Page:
They had just two years to train – “it was rather difficult, a lot of work” she says, “and we had very limited time”. “We had to say bye to ‘living’ on Earth – we were at Star City, 40Km from Moscow – there were no weekends, and no entertainment” she recalls.
Tereshkova was due to fly the week earlier than she did, but there was a lot of solar activity and so the flights were shifted to a later date due to the additional radiation risk. Ahead of her launch, on 14th June, Valery Bykovsky launched on Vostok 5. As with Vostok 3 and 4, the two craft came close to one another and established radio contact in space. Tereshokova’s Vostok 6 launching on 16th June, and when they finally made contact she said “Valery, let’s show that we are okay and we are enjoying the view, let’s sing a song”. “I am not a singing bird” came Bykovsky’s response, “you sing, I will be listening”.
Tereshkova says that she and Bykovsky are still in touch to this day, and when she sees him, she reminds him that he wouldn’t sing with her, “I still don’t want to sing with you!” comes his response, but the ways she tells it, it sounds as though it’s all in good humour.
Tereshkova is asked about the emotional side of spaceflight and there’s an immediate sparkle in her eye. “I love the non-technical speak” she says. “When I was accelerating and the rocket was rising from the Earth I was shouting ‘skies – take off your hat! We’re coming’”. Gagarin asked her “have you forgotten the sailors?” For sailors a woman was a jinx to a ship, and he was saying ‘don’t jinx your flight’, she explains. He laughed a lot about this afterwards –asking “where’s the hat?”
When Tereshkova flew over Yaroslavl Oblast, where she was from, she felt emotional knowing that her mother was there, but quickly realised that she was so busy with the flight that there was “little time for emotion”.
At the time that she flew, her mother, Elena Tereshkova, had no idea that her daughter was a cosmonaut (her father, Vladimir Tereshkov, was killed in Finland while Valentina was just two years old). When one of the neighbours came round shouting “Elena! Your daughter is in space!” her mother calmly replied “you must be dreaming, she is skydiving”.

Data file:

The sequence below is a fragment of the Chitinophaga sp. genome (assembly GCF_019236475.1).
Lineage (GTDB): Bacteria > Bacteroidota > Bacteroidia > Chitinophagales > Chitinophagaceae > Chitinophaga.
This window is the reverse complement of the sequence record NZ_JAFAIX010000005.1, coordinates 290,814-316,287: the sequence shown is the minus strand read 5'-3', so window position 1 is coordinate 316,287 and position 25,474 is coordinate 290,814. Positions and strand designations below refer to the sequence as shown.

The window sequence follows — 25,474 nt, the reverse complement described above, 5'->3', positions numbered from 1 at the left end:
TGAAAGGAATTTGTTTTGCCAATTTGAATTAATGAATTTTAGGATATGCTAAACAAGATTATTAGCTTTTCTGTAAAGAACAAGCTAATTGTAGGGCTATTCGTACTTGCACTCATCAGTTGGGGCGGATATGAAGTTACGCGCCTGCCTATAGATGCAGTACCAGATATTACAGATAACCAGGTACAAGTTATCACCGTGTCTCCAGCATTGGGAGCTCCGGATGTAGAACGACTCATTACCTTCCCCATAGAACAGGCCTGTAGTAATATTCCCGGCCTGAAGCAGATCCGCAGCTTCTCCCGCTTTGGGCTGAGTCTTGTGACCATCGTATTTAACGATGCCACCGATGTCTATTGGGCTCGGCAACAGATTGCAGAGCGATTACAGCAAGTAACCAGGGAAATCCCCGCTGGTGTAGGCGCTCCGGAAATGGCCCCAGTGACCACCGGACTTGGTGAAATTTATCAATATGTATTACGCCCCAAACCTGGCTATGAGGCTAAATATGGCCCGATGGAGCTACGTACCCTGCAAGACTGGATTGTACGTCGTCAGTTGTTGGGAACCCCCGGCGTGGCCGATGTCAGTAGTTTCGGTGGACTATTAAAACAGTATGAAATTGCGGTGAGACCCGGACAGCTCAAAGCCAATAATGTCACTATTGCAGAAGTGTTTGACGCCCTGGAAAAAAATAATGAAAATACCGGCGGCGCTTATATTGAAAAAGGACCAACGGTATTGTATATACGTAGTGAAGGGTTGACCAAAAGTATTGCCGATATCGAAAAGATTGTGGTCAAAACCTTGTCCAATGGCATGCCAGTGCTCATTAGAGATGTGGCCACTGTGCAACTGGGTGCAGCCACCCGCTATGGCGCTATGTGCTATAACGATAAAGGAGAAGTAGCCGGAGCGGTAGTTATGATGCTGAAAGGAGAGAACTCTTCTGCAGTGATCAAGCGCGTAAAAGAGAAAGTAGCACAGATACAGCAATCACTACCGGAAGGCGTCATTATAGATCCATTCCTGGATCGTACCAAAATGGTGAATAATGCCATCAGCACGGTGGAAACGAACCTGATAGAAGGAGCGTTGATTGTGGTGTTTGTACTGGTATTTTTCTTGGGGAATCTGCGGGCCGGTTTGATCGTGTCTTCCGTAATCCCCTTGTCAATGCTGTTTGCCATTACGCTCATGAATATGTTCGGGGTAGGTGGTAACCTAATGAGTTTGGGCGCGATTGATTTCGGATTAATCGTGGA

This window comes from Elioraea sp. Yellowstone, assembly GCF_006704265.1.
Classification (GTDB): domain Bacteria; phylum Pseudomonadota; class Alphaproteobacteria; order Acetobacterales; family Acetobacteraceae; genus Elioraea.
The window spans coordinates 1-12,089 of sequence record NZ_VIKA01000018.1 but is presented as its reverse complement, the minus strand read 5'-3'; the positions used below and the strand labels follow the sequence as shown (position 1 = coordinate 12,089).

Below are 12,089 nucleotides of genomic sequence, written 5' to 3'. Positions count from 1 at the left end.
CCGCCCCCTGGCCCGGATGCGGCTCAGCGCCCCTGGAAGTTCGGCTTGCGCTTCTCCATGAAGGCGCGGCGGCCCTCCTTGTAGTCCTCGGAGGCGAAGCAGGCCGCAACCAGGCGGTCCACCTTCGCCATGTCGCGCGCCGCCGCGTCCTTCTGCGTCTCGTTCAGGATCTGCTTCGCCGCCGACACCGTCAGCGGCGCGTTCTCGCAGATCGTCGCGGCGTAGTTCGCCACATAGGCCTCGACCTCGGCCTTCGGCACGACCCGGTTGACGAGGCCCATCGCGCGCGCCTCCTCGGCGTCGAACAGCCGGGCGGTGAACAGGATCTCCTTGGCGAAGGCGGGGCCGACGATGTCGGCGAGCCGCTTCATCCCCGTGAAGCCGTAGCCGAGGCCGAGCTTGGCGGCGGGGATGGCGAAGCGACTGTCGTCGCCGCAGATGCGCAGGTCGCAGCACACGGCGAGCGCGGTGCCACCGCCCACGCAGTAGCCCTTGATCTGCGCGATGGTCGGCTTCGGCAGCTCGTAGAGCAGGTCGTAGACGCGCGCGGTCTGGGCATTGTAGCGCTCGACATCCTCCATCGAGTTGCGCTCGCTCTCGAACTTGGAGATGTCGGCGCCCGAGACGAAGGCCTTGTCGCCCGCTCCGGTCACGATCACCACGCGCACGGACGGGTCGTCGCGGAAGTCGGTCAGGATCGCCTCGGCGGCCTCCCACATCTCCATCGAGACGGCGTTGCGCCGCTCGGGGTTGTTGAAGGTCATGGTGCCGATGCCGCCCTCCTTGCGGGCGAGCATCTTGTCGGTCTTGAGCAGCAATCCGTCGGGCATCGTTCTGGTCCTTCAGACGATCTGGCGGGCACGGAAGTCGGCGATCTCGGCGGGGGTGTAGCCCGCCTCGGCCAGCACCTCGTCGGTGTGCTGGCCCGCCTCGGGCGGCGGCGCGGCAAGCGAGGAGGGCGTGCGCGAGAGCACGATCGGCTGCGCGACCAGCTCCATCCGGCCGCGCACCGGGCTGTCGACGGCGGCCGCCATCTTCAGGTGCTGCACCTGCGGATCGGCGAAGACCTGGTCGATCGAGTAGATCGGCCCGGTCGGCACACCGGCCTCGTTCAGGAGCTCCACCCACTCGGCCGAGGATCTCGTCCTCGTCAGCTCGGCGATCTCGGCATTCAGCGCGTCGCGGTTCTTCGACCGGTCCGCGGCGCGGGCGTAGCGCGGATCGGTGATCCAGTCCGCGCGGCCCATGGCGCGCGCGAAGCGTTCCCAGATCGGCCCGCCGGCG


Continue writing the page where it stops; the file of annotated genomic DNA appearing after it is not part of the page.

In fact Tereshkova had written ten letters before her trip, and asked for them to be sent on her behalf. Some sources claim that her mother had been reading one of Tereshkova’s letters about the sky-diving tournament when she received the news from her neighbour. The family didn’t own a television at the time, so it was only when the neighbour brought Elena round to see it for herself on television that she found out.
All cosmonauts were made to report back after their flight, and when Tereshkova began speaking, in front of Soviet Leader Nikita Khrushchev, she heard her mother’s voice: “Aha! She deceived me”. Krushchev apparently also heard this, going up to her mother to say “please forgive her, it’s her first mistake..”
“..but she was skydiving, she had to parachute” he added.
Vostok craft are different from the current Soyuz capsules – rather than land inside the capsule, you had to eject at around 7Km up and parachute down.
Bykovsky landed in Kazakhstan, but with no aerodynamics, “you could land anywhere” says Tereshkova. She ended up landing in a field in the Altai Region. “I had to be different, as a woman” she says with a smile.
When she landed in the fields, with the aid of her parachute, the women in the field came and said “come on, we will feed you”. She wanted to give them something, and so she handed out some of the space food that she had, which got her in some trouble. “I gave some away – we don’t have to tell everyone” she recalls answering when the agency asked her how many tubes of food she had.
Tereshkova was lucky to have landed at all. A mistake was made with the navigation software on Vostok 6, which, had Tereshkova not spotted it in time, would have seen her launched further and further into space with no way back. Thankfully she did notice, and Sergey Korolev (Head of the Soviet Space Agency) and Yuri Gagarin calculated a new landing algorithm, which she inputted, ensuring she did get back.
Tereshkova says that Korolev was known for “scolding us as much as loving us”. He gathered everyone to find the culprit – the person responsible for the mistake, and found them, but Tereshkova helped save him. On her return, Korolev said “My darling seagull, don’t tell anyone. Everything went well”. (“Seagull” – or “chaika” in Russian – was her call-sign).